Hello and welcome back to Deadline’s International Insider. If you’re not in Cannes enjoying the sun-soaked days and balmy evenings along the Croisette, allow us to provide you with everything you need to know, plus provide the lowdown on another big week in international entertainment.
A matter of principle: Diana Lodderhose here reporting from Cannes. The 75th edition of the Cannes Film Festival is well underway and the sun is shining on international delegates for what feels like a return to pre-pandemic days. Deadline kicked off the week with a bang with Andreas’ exclusive about Cannes demanding copy approval as a condition for interviews with its chief Thierry Frémaux. After sitting down with the festival head in Paris last month, our International Editor was asked by the Cannes press department to water down and remove certain quotes, including comments about Roman Polanski and a lack of female directors. Read the full piece here and Frémaux’s response to the censorship story here.
Suits you: Before the festival officially kicked off on Tuesday, Cannes jury member Asghar Farhadi talked for the first time about plagiarism claims on his movie A Hero at the press jury conference. The Oscar-winning director spoke at length about a suit filed against him from a former student, admitting it was an ongoing process. Michel Hazanavicius opened the festival with his zombie comedy title Final Cut. Read Pete Hammond’s review here.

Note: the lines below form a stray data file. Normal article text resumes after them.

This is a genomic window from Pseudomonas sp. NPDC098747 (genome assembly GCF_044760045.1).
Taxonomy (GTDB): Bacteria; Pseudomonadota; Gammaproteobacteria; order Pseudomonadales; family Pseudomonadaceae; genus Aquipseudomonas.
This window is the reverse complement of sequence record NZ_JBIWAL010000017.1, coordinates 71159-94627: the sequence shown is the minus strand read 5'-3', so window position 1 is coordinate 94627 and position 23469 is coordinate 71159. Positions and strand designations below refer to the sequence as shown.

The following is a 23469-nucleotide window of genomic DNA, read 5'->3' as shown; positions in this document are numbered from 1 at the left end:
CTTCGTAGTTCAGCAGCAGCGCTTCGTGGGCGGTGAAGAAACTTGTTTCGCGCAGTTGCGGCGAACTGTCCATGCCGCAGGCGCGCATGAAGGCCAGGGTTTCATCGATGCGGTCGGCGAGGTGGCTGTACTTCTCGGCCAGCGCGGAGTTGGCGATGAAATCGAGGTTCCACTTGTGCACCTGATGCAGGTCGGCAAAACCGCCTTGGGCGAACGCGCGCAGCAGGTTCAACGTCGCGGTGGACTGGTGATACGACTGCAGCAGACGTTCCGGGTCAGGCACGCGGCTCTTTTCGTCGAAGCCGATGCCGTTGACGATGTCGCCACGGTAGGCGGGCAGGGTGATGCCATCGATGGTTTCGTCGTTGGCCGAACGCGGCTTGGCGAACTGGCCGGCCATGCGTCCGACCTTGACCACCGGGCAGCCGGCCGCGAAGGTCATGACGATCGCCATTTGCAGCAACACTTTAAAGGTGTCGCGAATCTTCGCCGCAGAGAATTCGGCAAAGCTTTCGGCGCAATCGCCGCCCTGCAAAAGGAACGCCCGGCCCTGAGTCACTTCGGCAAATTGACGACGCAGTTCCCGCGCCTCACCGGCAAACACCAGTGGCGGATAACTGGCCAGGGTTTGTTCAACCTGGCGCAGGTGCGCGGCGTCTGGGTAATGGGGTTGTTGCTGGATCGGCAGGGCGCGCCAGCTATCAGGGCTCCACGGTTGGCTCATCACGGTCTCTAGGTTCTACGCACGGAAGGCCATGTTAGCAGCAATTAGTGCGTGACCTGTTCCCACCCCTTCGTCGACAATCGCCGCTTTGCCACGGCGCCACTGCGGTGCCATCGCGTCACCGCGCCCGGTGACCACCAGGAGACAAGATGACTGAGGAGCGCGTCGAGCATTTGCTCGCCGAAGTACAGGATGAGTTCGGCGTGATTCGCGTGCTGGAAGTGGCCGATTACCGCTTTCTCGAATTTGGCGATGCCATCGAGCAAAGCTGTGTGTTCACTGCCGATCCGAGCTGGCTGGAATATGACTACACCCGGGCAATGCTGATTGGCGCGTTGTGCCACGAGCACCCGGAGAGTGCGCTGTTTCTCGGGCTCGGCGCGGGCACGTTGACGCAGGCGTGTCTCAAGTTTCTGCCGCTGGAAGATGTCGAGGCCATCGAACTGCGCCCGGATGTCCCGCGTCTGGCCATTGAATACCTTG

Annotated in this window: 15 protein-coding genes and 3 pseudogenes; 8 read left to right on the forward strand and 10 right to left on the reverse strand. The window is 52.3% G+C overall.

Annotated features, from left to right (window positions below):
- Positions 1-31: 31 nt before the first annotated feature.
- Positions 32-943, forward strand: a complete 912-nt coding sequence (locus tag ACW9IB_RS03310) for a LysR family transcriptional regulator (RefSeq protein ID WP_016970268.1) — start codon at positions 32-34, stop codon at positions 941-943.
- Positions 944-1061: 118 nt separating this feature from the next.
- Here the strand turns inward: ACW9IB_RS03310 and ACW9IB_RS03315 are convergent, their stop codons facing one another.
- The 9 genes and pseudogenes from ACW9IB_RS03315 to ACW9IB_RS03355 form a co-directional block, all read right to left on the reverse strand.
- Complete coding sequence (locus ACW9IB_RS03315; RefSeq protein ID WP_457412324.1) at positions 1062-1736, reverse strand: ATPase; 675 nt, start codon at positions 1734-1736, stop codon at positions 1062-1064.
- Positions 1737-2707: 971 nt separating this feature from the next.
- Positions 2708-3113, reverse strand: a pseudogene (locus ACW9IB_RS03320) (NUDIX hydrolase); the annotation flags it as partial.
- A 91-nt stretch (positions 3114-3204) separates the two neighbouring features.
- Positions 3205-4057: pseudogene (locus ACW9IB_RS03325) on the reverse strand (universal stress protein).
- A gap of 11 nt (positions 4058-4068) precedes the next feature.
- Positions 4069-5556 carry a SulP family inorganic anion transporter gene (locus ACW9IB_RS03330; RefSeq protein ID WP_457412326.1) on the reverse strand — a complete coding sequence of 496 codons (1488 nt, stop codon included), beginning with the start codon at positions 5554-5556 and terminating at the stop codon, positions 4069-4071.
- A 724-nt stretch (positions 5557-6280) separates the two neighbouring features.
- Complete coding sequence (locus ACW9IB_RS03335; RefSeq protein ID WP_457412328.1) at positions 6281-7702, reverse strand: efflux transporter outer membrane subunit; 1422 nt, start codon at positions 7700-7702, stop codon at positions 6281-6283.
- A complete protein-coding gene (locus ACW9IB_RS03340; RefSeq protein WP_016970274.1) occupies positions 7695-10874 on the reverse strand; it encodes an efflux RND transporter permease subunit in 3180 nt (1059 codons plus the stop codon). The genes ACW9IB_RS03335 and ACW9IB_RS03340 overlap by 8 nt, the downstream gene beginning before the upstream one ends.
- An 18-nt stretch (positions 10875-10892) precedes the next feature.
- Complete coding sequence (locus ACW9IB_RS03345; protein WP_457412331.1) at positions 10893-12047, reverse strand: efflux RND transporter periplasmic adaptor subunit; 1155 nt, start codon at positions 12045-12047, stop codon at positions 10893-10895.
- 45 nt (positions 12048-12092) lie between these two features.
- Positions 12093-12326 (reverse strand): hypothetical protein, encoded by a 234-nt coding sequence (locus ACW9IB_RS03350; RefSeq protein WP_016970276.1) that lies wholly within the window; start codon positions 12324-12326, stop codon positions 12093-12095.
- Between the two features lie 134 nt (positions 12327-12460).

Cruise control: Tom Cruise touched down on the Croisette this week for the premiere of Top Gun: Maverick, the hottest ticket of the week. The star sat down for a rare public interview, which Anthony D’Alessandro had for us here, where he talked his devotion to the big screen and discussed why streaming the film was never an option. Fighter jets decorated the coast as the film premiered in the Palais and it received a five-minute standing ovation before Cruise himself was lauded with a surprise Palme d’Or award.
That Take: Our intrepid International Editor-at-Large Baz Bamigboye had a chat with man-band Take That. They were headed to Cannes for the first time to promote their film Greatest Days, which is inspired by their globe-conquering success in the 1990s.